If the English language had an equivalent of the endangered species list, it would be growing exponentially. This year, for example, the use of gender identifying pronouns such as he, her, his, and him are strongly being discouraged by the censors and administrators on college campuses. Now the speech police are playing a new game in which words that were previously considered perfectly acceptable for all to use are now only allowed to be spoken by certain races and ethnicities when used in certain contexts.
To explain this phenomenon allow me to introduce you to two basketball legends, LeBron James and Phil Jackson and the word posse.
A quick study of the internet shows that the word posse goes back to the 17th century and derives from the Latin, roughly meaning to be able. To most Americans, it means a force with legal authority, such as in the old Wild West the local sheriff would form a posse to round up the bad guys. It is certainly no secret that in contemporary times, the term posse is a word used by many young African Americans to denote the people who they hang out with, a term that to my observation is interchangeable with the word crew.
The fireworks started when Jackson was critiquing Lebron’s diva reputation and said the following, “You can’t hold up the whole team because you and your mom and your posse want to spend an extra night in Cleveland.”
Amazingly it wasn’t the criticism of LeBron’s selfish behavior that got James upset, but the use of the term posse that drew his ire. In response to this James said, “We see the success that we have, but then there is always someone that lets you know how far we still have to go as African Americans.”
And with that, many in the media and NBA took the opportunity to trash Phil Jackson as being either a racist or someone who had just committed a racist act. Although Jackson does have supporters in this made up controversy they seemed to be in the minority as many big name players and coaches in the NBA lined up against him. Carmelo Anthony of the New York Knicks called the word posse as used by Jackson a “loaded term.” Superstar Kevin Durant said, “I see why LeBron took offense to it.” Detroit Pistons head coach Steve Van Gundy who last week went on a childish anti-Trump rant lamented that he has used the word posse before as a way to describe a group of friends of an African American, but now sees the error of his ways and “felt guilty about it.”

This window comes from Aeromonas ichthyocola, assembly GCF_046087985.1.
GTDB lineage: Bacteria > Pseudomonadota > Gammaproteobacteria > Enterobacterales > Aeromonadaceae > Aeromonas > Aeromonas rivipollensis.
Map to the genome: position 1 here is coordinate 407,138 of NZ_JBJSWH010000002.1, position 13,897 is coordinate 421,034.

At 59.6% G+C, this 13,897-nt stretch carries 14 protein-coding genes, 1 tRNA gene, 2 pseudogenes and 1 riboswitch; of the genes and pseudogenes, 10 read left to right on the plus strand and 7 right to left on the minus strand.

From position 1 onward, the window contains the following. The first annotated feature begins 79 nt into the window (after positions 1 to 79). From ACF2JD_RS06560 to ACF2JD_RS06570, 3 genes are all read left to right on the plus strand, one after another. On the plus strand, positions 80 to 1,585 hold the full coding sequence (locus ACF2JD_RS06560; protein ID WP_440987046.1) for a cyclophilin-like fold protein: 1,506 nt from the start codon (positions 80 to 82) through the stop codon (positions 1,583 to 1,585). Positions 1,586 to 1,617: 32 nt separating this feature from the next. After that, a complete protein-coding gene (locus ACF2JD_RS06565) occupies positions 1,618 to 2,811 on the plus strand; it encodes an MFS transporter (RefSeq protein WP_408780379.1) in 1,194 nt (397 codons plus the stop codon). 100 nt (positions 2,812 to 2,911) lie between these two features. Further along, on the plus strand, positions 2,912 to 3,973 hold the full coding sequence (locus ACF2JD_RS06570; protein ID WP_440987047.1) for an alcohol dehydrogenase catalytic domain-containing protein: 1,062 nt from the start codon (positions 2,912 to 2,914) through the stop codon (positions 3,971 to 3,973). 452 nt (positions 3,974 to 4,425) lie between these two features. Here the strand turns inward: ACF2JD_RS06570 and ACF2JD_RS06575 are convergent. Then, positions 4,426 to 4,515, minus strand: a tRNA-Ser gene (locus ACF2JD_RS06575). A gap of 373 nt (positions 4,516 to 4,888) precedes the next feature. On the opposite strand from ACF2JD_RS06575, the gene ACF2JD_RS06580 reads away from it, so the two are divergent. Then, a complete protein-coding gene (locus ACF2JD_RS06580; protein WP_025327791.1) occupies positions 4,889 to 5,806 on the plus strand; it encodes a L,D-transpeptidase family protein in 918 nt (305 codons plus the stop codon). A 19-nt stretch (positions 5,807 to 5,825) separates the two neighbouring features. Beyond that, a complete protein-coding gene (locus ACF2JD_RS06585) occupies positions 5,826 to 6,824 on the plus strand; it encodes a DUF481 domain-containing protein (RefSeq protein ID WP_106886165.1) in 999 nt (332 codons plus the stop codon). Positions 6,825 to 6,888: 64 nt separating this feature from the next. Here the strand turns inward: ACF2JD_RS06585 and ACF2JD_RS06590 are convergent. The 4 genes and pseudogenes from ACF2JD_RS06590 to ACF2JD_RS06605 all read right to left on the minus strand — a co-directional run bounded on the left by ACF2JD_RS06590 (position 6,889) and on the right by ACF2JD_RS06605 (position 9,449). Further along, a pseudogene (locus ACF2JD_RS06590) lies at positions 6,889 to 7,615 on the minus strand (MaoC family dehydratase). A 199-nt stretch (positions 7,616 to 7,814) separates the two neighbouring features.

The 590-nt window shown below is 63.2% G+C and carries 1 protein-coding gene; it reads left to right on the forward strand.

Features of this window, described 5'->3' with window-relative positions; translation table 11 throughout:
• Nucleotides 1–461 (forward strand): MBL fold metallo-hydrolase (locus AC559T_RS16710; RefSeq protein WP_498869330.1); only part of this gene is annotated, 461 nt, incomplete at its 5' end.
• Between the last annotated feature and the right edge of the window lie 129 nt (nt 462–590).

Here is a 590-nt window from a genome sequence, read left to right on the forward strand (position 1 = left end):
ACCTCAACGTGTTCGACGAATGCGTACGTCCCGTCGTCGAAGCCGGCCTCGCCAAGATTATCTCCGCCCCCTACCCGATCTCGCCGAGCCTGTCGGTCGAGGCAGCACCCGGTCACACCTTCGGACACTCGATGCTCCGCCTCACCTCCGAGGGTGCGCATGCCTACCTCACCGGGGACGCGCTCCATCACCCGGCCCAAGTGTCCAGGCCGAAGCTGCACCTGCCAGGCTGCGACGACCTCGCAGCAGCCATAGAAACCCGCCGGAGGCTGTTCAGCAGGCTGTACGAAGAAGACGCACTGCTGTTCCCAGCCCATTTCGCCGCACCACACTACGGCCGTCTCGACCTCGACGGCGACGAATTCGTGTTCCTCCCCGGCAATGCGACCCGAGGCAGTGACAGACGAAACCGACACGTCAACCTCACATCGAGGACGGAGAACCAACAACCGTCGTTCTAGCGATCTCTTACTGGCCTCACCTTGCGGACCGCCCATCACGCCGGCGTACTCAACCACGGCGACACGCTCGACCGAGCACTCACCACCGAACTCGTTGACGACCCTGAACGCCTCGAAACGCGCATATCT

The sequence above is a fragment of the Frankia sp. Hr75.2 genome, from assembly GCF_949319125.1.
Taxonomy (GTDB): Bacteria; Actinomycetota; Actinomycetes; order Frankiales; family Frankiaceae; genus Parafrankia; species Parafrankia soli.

The most remarkable thing about this controversy is what is unspoken. Let’s say Charles Barkley, who is African American, had used the same words to describe LeBron James’ friends. No one would have thought anything of it, including James. Why can’t a non-African American use the word posse in the same context as African Americans? Have we now sunk this low that we are to have words that are only OK to be used if you are of the approved ethnic group? Isn’t this type of thinking building bigger walls in America than Donald Trump ever promised during the campaign?
Jackson, to show how silly people are being, fired back with a tweet supporting the Posse Foundation, an organization that helps high school students of all races find college scholarships and is supported by President Obama. This response by Jackson had little effect on the politically correct set, as the new meme by the sports writers is that time has passed Jackson by. You know, he is just another old white man, whose thoughts and contributions are no longer wanted by society. Talk about your stereotyping.
As frustrating as all this is, we know the drill. Phil Jackson, despite having won 11 NBA rings and considered one of the great gurus and philosophers the sport of basketball has ever seen, who has been the mentor, friend, and teacher to countless in the NBA, a majority of whom have been African American, now and forever will be falsely labeled as a racist. Why? Because he used a word that we are told that only African Americans are allowed to use in a certain context? If nothing else, this controversy shows who is really being racist.